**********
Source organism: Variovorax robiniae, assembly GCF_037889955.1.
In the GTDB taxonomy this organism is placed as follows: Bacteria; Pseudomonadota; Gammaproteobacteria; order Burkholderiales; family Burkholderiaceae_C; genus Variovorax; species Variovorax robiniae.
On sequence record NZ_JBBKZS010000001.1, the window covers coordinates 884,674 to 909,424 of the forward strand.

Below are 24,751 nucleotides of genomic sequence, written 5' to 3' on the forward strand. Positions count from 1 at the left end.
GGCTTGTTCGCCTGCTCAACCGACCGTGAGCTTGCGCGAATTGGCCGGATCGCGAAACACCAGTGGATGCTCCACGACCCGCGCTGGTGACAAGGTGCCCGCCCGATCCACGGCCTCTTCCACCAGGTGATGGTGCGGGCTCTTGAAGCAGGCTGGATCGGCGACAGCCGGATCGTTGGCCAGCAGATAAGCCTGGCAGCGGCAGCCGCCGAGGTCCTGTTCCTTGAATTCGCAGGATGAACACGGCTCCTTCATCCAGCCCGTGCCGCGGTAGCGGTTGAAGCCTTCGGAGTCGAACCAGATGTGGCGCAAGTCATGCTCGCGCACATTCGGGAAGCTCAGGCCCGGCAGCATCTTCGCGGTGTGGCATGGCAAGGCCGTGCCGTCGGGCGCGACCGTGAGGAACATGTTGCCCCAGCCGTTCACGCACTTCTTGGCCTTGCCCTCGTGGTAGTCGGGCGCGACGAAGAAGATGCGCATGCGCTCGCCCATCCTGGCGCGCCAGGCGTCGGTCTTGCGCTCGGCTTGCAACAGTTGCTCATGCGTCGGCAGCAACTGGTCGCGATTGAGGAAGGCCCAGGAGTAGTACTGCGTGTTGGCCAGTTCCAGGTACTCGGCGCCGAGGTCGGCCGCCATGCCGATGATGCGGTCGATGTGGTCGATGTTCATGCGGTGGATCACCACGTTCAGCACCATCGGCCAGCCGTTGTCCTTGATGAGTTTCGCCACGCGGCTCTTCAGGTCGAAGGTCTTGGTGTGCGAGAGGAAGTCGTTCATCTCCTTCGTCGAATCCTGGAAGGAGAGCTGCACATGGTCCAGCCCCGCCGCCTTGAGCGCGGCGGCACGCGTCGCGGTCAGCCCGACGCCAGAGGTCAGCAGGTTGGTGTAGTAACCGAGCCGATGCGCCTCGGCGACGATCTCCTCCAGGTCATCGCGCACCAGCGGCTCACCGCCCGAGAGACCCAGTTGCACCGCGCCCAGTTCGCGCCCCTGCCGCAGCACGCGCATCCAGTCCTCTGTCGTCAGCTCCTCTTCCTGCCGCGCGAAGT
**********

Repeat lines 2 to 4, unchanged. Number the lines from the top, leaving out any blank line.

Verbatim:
In the GTDB taxonomy this organism is placed as follows: Bacteria; Pseudomonadota; Gammaproteobacteria; order Burkholderiales; family Burkholderiaceae_C; genus Variovorax; species Variovorax robiniae.
On sequence record NZ_JBBKZS010000001.1, the window covers coordinates 884,674 to 909,424 of the forward strand.

Below are 24,751 nucleotides of genomic sequence, written 5' to 3' on the forward strand. Positions count from 1 at the left end.